The following LIMR-developed IP and technologies are available for licensing. To learn more, please contact LIMR at 484.476.8000 or email info@limr.org.

Cancer

Targeted nano-carrier therapeutics for precision medicine

Principal investigator: Janet Sawicki, PhD

Taking a new precision medicine approach, LIMR researchers have developed a safe and effective nanocarrier-based therapy that specifically targets ovarian tumor cells and blocks a central mechanism of drug resistance (siHuR-3DNA). Preclinical proof of concept suggests that targeting this mechanism via this nanocarrier agent may offer safe and effective treatment of a variety of solid tumors exhibiting drug resistance.

Therapeutics that block polyamine action, suppress tumor growth

Principal investigator: Susan Gilmour, PhD

Polyamines are ubiquitous, small molecules that are essential for all cell growth and proliferation. Tumors maintain dramatically elevated levels of polyamines to support their growth and survival. A novel class of proprietary polyamine-transport inhibitors has been shown by Dr. Gilmour to suppress tumor growth in preclinical studies. These inhibitors not only deprive tumor cells of polyamines, they also relieve polyamine-mediated immunosuppression in the tumor microenvironment.

Combination therapy using IDO inhibitors to eliminate tumor vasculature

Principal investigator: Alexander Muller, PhD

LIMR’s technology encompasses new uses of IDO inhibitors to enhance the activity of anti-angiogenic or antimetabolic drugs used to treat cancer or in other disease settings where ablation of a pathogenic blood vasculature is desired.

Blood test to predict risk of chemotherapy-induced nausea

Principal investigator: U. Margaretha Wallon, PhD

Nausea after chemotherapy is a much-feared side effect. Yet not all patients experience it to the same degree, or even at all. Dr. Wallon developed a blood-based assay that can predict which patients will experience post-chemotherapy nausea. With that information, physicians can prescribe the right dosage of antiemetics to the right patients at the right time for a truly precision-medicine approach to patient treatment.

IDO/TDO pro-drug inhibitors

Principal investigator: Alexander J. Muller, PhD and George C. Prendergast, PhD

LIMR’s collaborative team has created the first pro-drug class of small molecule inhibitors that can be tuned to inhibit various subsets of the known IDO/TDO enzymes, representing new structure of matter for clinical development.


Autoimmune disease

Treatment of autoimmune disorders with RhoB antibodies

Principal investigators: Lisa Laury-Kleintop, PhD and Laura-Mandik-Nayak, PhD

Building on long-standing studies of the disease-promoting small GTPase RhoB, including in selectively driving production of autoantibodies, LIMR scientists have developed a cell-permeable anti-RhoB antibody that exhibits therapeutic efficacy in preclinical models of rheumatoid arthritis, lupus and diabetes. In principle, this invention affords a general strategy for treating autoimmune disorders driven by autoantibody production as a single class by administering a single biologic agent directed against a nodal signal transduction modifier. LIMR’s innovative approach incorporates the leading edge in targeting intracellular antigens generally considered inaccessible to antibody-based therapies.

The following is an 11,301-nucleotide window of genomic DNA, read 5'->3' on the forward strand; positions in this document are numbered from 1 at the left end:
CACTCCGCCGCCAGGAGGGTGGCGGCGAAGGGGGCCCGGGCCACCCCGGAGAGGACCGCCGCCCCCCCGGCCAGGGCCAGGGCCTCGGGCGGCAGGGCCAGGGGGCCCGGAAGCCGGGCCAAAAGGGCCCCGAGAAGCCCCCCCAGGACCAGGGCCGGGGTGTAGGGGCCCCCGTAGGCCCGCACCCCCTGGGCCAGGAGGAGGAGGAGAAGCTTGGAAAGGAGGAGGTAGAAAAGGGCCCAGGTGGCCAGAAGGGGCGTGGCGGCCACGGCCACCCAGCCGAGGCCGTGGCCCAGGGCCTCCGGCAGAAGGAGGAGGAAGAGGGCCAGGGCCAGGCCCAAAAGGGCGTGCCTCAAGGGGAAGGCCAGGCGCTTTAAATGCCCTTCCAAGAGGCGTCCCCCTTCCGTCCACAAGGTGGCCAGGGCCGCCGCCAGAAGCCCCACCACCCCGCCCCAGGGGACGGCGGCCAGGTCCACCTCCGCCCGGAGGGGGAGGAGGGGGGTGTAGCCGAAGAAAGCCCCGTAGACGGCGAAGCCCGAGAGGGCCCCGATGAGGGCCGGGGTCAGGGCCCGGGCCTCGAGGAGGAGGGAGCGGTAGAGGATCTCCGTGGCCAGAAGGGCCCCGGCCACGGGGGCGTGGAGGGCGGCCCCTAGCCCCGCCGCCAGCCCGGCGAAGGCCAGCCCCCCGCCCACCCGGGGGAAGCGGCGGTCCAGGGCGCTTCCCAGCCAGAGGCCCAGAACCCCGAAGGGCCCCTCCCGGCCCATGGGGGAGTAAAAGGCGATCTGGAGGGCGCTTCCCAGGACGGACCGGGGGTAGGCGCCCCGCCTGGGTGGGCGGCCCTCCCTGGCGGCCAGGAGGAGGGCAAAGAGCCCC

Treatment of inflammatory bowel disease with Bin1 antibodies

Principal investigator: Sunil Thomas, PhD

Building on their expertise in tissue barrier functions of the gastrointestinal tract, LIMR scientists have now developed an antibody-based therapy that inactivates a molecule that facilitates gut inflammation in the setting of IBD.

Treatment of rheumatoid arthritis and autoimmune disorders with IDO2 antibodies

Principal investigator: Laura Mandik-Nayak, PhD and Lisa Laury-Kleintop, PhD

The immunomodulatory enzyme IDO2, discovered by LIMR scientists, has been identified as an essential mediator of autoimmune disease. In preclinical models of rheumatoid arthritis (RA), systemic administration with a cell-permeable monoclonal antibody developed at LIMR that specifically binds IDO2 in B cells reduced the level of autoreactive T and B cell activation and alleviated pathogenic symptoms. LIMR’s investigators have defined a pathway that allows for effective targeting of intracellular antigens previously considered inaccessible to antibody-based therapies.


Gastrointestinal

Blood test to distinguish inflammatory bowel disease from inflammatory bowel syndrome

Principal investigator: Thomas Stamato, PhD

With no well-established standards to accurately diagnose IBD, there is a need for biomarkers that are cost-effective, rapid and provide insight into individual disease complexity and biology. In addressing the need for a non-invasive assessment of IBD in patients presenting with IBS, LIMR scientists have developed a blood test that may make this determination as an aid to improving personalized care.


Monoclonal antibody cloning

Mammalian antibody display technology

Principal investigator: Scott Dessain, MD, PhD

The Center for Human Antibody Technology (CHAT) is a facility at LIMR that uses a powerful human antibody cloning platform technology developed by Dr. Dessain. CHAT uses this platform along with a state-of-the-art, high throughput antibody production and screening facility to produce human antibodies for use in the treatment of infectious disease, cancer and neurological illnesses. CHAT can help academic investigators create their own human antibody therapeutics.


Ocular diseases

Novel treatments for macular degeneration

Lead investigators: Lisa Laury-Kleintop, PhD, and Alexander J. Muller, PhD

LIMR researchers have defined new medicinal uses for two classes of drugs that could treat ocular diseases such as wet macular degeneration, diabetic retinopathy, macular edema, diabetic macular edema, and myopic choroidal neovascularization.